by Dr. Abe Ata, a senior fellow at Melbourne University.
Like other American, English and Australian religious magazines,
yours has tackled the Middle East from every viewpoint but one-that of the
Palestinian Christians. Their plight is practically never discussed. At
time, one in five of the Arab inhabitants of Palestine was Christian; now
it's about one in fifty. Once Bethlehem was 95% Christian; now Christians
are a mere 15%. Why? What brought about this catastrophic decline? On the
face of it, the answer is obvious. Christians are leaving Palestine for
same reason that any Palestinian leaves: they see no future. But this does
not explain why they are more inclined to leave than their Muslim
Part of the reason, it seems to us, is that Christian
Palestinians are treated by the West as a non-people. Few outside the
Middle East even know they exist. We are reminded of a story told about a
group of Western missionaries who travelled to the Levant in the late
nineteenth century. They were meeting the elders of a village. On being
told that the village was Christian, and not a little dismayed that some
other missionary must have got there first, they enquired who had
them. At this, the elders, clearly bewildered, began to debate earnestly
among themselves in Arabic. Finally the answer came back: "Jesus of
With variations, this little tableau is no doubt repeated daily
among the thousands of visitors and pilgrims who visit the Holy Land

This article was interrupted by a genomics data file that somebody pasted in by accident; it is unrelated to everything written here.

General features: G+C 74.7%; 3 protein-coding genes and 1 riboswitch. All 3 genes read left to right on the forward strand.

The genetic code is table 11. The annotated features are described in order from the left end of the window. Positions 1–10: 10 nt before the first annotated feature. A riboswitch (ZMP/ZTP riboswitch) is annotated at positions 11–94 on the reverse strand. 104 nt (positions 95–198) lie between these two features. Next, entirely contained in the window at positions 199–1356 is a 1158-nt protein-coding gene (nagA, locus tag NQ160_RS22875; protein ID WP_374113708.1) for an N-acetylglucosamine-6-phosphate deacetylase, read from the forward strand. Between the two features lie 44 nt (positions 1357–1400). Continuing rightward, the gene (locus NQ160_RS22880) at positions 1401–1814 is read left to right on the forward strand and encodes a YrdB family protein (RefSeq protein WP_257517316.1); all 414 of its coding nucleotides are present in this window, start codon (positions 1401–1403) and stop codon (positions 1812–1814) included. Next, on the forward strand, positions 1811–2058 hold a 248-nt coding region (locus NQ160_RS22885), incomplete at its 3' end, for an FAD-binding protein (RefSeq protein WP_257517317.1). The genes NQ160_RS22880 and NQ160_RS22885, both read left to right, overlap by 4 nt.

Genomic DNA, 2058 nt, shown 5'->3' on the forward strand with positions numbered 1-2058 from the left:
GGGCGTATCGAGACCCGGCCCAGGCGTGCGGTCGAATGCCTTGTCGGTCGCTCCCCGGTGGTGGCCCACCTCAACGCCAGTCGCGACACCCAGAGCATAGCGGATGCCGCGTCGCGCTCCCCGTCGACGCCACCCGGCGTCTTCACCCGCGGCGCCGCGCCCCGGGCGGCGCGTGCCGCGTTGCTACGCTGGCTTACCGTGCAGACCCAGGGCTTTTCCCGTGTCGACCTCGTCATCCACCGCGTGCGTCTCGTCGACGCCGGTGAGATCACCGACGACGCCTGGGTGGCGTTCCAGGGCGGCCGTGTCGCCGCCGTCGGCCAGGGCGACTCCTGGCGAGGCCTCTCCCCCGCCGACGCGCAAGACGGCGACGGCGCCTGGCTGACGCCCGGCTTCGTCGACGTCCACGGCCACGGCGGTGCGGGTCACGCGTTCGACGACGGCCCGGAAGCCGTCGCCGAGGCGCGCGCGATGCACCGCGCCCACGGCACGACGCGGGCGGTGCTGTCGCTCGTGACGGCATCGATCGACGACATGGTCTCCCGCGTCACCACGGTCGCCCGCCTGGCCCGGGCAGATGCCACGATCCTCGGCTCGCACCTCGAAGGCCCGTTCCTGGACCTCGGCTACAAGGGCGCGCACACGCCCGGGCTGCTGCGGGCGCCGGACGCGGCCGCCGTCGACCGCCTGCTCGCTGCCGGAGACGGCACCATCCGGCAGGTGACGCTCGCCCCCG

It would be amusing if its consequences were not so tragic. More than
anything else, it reminds Palestinian Christians that they have been
forgotten. It's hard to maintain your spirits when you are treated with
indifference by the only people you can look to for support. Soon, there
will be no Christians left, and their churches will become tourist museums
So as Australians, we ask: Why aren't we doing anything? Why
isn't the Christian Palestinian community in Australia speaking up? Why
aren't Australian churches speaking up? Why don't other migrant churches
voice solidarity as they do with Black South Africans, East Timorese and
oppressed communities in the Balkans? The fact is, the morale of
Palestinian Christians is being eroded from all sides. In the West they
ignored. In the Arab world they are increasingly treated with suspicion.
And in their ancestral home they are subject to the indignities heaped
them as a subject population. No wonder they despair.
The fact is, the Levant has been home to many religions since
time immemorial. Mostly they have lived side by side in relative harmony.
The notion of the ethnically homogeneous nation state is a modern one. It
is especially alien to the Middle East, and in our view should remain so.
God is not some kind of cosmic real estate agent who grants title to first
this religion and then that, just so the new lot can go and evict the old.